Composer Giuseppe Verdi, composer of La traviata, Aida, and Otello, was greatly loved by the Italian people. When he was old, he entered a buffet at a railroad station, and all present stood up with their hats off until he sat down. After he had finished his meal, all present stood up again and lined his path to the train with their cloaks, which Verdi stepped on as he bowed and acknowledged his countrymen’s compliment.
Pianist Artur Schnabel disliked the tempo that conductor Otto Klemperer was setting for a Beethoven concerto, so he signaled — behind the maestro’s back — the tempo he preferred to the other musicians. Mr. Klemperer noticed, and he pointed to the podium, then told Mr. Schnabel, “Klemperer is here!” Mr. Schnabel replied, “Klemperer is there, and I am here. But where is Beethoven?”
As a boy, Richard Goode practiced at the piano, playing of course the same pieces over and over. A neighbor, Rabbi Ginzburg, once asked Richard’s father why his son did this. Mr. Goode replied, “Rabbi, haven’t you been saying the same prayers over and over since you were a child?” Afterward, Rabbi Ginzburg often could be heard humming to himself Richard’s piano music.
Roy Henderson once sang with a small town choral society in Yorkshire. At the end of the concert, the conductor asked what he thought of the choir. Of course, Mr. Henderson replied that it was a very good choir, and the conductor said, “Aye, an’ I don’t mind tellin’ ee that we ’ad four basses ready to taak thy part if tha’d conked out.”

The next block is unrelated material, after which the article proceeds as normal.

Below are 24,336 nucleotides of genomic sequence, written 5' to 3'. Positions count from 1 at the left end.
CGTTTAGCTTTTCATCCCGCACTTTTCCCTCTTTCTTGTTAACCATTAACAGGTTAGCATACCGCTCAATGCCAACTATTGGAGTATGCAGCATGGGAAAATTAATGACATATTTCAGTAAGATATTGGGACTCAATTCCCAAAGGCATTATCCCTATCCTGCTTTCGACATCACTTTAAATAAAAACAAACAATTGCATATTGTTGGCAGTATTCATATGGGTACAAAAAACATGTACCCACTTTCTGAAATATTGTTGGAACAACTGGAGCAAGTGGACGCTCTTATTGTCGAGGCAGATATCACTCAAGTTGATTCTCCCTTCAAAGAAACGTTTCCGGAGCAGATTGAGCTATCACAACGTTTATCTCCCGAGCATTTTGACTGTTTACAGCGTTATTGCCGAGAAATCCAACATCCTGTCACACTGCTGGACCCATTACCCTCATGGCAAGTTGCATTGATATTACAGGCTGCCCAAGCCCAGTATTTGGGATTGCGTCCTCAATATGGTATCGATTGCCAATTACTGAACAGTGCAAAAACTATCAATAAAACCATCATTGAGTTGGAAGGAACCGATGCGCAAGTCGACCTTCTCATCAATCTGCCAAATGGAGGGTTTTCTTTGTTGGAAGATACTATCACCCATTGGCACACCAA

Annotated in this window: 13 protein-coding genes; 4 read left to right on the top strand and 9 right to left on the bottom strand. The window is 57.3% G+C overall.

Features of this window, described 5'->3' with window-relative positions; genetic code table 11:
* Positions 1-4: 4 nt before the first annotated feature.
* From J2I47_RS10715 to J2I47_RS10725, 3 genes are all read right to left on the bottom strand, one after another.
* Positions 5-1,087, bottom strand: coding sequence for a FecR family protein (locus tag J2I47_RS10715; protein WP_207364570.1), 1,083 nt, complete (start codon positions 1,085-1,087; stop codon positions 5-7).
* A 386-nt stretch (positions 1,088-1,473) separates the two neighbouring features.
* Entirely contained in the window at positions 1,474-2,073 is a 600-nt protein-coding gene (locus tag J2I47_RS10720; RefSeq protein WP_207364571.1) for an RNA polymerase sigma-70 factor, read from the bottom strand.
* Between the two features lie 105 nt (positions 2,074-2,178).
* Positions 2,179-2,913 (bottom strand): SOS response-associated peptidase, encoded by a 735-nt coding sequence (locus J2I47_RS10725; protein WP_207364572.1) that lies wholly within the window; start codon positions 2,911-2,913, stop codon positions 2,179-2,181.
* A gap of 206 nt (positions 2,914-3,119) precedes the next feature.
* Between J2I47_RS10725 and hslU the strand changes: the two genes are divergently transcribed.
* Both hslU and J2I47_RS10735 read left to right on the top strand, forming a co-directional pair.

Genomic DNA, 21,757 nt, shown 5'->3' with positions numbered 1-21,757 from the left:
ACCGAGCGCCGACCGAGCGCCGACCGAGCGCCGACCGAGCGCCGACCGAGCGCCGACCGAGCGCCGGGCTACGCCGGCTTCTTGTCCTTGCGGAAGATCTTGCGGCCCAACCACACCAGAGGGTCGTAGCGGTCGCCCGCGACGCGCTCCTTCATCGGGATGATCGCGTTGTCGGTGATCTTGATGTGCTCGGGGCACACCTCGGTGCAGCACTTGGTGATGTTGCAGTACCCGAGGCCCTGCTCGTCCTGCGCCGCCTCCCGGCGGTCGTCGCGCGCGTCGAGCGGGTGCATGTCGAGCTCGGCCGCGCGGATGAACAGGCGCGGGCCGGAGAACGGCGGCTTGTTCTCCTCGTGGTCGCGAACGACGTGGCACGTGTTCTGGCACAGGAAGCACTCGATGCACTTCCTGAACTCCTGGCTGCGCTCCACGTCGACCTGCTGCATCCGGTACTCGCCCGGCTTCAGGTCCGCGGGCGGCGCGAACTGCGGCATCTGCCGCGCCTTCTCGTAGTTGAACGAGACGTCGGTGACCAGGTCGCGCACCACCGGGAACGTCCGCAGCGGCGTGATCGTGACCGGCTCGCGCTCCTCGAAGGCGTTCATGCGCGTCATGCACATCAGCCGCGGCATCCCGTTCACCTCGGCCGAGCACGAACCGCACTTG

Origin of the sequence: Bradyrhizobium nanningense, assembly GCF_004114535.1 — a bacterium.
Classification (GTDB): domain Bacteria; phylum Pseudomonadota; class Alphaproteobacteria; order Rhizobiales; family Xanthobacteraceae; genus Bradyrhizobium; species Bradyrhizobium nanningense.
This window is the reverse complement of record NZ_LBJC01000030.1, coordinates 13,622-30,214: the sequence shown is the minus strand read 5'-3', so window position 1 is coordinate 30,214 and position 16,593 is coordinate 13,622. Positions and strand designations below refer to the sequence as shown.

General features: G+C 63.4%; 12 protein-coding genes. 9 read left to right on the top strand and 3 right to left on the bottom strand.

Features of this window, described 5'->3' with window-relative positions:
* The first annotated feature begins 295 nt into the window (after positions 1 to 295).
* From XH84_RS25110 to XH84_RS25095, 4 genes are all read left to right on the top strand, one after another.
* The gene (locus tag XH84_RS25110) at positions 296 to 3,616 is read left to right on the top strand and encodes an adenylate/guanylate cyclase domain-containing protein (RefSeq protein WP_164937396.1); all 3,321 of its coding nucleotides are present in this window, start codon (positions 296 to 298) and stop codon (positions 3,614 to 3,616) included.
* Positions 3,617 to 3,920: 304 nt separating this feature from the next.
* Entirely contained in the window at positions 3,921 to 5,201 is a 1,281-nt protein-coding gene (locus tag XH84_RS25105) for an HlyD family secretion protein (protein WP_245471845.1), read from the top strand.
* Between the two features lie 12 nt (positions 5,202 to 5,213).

When Mabel Wagnalls interviewed opera singer Lilli Lehmann, she was shocked when Ms. Lehmann mentioned her date of birth, so she said, “The American ladies so seldom give their age that your frankness is a revelation.” Ms. Lehmann smiled, then replied, “Why not? One is thereby no younger.”
Musicians can get tired of playing the same music — even great music — over and over throughout an opera season. Critic Patrick J. Smith remembers seeing a musician at the end of a performance of Götterdämmerung lean over and kiss the last page of the score.
Sid Caesar’s father wanted him to become a musician and not be forced to work in a restaurant. One day, his father came home carrying a saxophone and told him, “Sidney, you’re going to learn the saxophone.” Sid asked, “Why?” His father answered, “Because someone left one in the restaurant.”
Claude Debussy listened to the very first playing of his String Quartet, then told the musicians, “You play the movement twice as fast as I thought it should go.” He paused and let the faces of the musicians fall, then added, “But it’s so much better your way.”
The music of a jukebox in a bar can get annoying after a while. That’s why CBS in 1953 produced a record titled “Three Minutes of Silence,” which gave exactly that when a customer selected it from the records in a jukebox.
Outdoor church sign: “Wanted: Large Mouth Bass for Church Choir.”
Copyright by Bruce D. Bruce; All Rights Reserved